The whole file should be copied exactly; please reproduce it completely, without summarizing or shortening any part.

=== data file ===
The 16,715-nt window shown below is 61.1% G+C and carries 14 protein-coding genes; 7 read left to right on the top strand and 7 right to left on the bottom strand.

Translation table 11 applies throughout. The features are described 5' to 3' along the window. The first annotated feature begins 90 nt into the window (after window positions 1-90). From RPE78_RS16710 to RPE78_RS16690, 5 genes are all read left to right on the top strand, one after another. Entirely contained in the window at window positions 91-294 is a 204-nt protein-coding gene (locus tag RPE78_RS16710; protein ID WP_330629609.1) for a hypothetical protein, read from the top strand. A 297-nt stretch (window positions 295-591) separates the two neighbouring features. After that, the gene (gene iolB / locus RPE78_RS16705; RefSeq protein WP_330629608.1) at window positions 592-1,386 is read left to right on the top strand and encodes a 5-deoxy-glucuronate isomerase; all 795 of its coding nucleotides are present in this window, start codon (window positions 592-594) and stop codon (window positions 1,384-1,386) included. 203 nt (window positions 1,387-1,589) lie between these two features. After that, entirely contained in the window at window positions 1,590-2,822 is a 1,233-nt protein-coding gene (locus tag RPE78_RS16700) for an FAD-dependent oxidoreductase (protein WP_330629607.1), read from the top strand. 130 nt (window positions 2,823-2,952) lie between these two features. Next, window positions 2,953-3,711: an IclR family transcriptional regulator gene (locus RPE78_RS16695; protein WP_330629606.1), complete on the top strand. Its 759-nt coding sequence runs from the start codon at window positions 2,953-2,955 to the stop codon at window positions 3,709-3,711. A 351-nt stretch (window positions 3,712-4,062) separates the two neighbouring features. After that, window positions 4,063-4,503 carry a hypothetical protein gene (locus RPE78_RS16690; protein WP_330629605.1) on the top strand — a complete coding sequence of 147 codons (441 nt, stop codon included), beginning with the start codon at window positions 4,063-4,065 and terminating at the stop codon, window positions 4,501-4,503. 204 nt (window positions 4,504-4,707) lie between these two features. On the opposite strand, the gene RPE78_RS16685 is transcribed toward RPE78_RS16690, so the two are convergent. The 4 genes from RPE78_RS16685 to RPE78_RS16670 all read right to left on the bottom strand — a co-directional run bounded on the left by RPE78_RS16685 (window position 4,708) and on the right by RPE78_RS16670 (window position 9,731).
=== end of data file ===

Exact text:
The 16,715-nt window shown below is 61.1% G+C and carries 14 protein-coding genes; 7 read left to right on the top strand and 7 right to left on the bottom strand.

Translation table 11 applies throughout. The features are described 5' to 3' along the window. The first annotated feature begins 90 nt into the window (after window positions 1-90). From RPE78_RS16710 to RPE78_RS16690, 5 genes are all read left to right on the top strand, one after another. Entirely contained in the window at window positions 91-294 is a 204-nt protein-coding gene (locus tag RPE78_RS16710; protein ID WP_330629609.1) for a hypothetical protein, read from the top strand. A 297-nt stretch (window positions 295-591) separates the two neighbouring features. After that, the gene (gene iolB / locus RPE78_RS16705; RefSeq protein WP_330629608.1) at window positions 592-1,386 is read left to right on the top strand and encodes a 5-deoxy-glucuronate isomerase; all 795 of its coding nucleotides are present in this window, start codon (window positions 592-594) and stop codon (window positions 1,384-1,386) included. 203 nt (window positions 1,387-1,589) lie between these two features. After that, entirely contained in the window at window positions 1,590-2,822 is a 1,233-nt protein-coding gene (locus tag RPE78_RS16700) for an FAD-dependent oxidoreductase (protein WP_330629607.1), read from the top strand. 130 nt (window positions 2,823-2,952) lie between these two features. Next, window positions 2,953-3,711: an IclR family transcriptional regulator gene (locus RPE78_RS16695; protein WP_330629606.1), complete on the top strand. Its 759-nt coding sequence runs from the start codon at window positions 2,953-2,955 to the stop codon at window positions 3,709-3,711. A 351-nt stretch (window positions 3,712-4,062) separates the two neighbouring features. After that, window positions 4,063-4,503 carry a hypothetical protein gene (locus RPE78_RS16690; protein WP_330629605.1) on the top strand — a complete coding sequence of 147 codons (441 nt, stop codon included), beginning with the start codon at window positions 4,063-4,065 and terminating at the stop codon, window positions 4,501-4,503. 204 nt (window positions 4,504-4,707) lie between these two features. On the opposite strand, the gene RPE78_RS16685 is transcribed toward RPE78_RS16690, so the two are convergent. The 4 genes from RPE78_RS16685 to RPE78_RS16670 all read right to left on the bottom strand — a co-directional run bounded on the left by RPE78_RS16685 (window position 4,708) and on the right by RPE78_RS16670 (window position 9,731).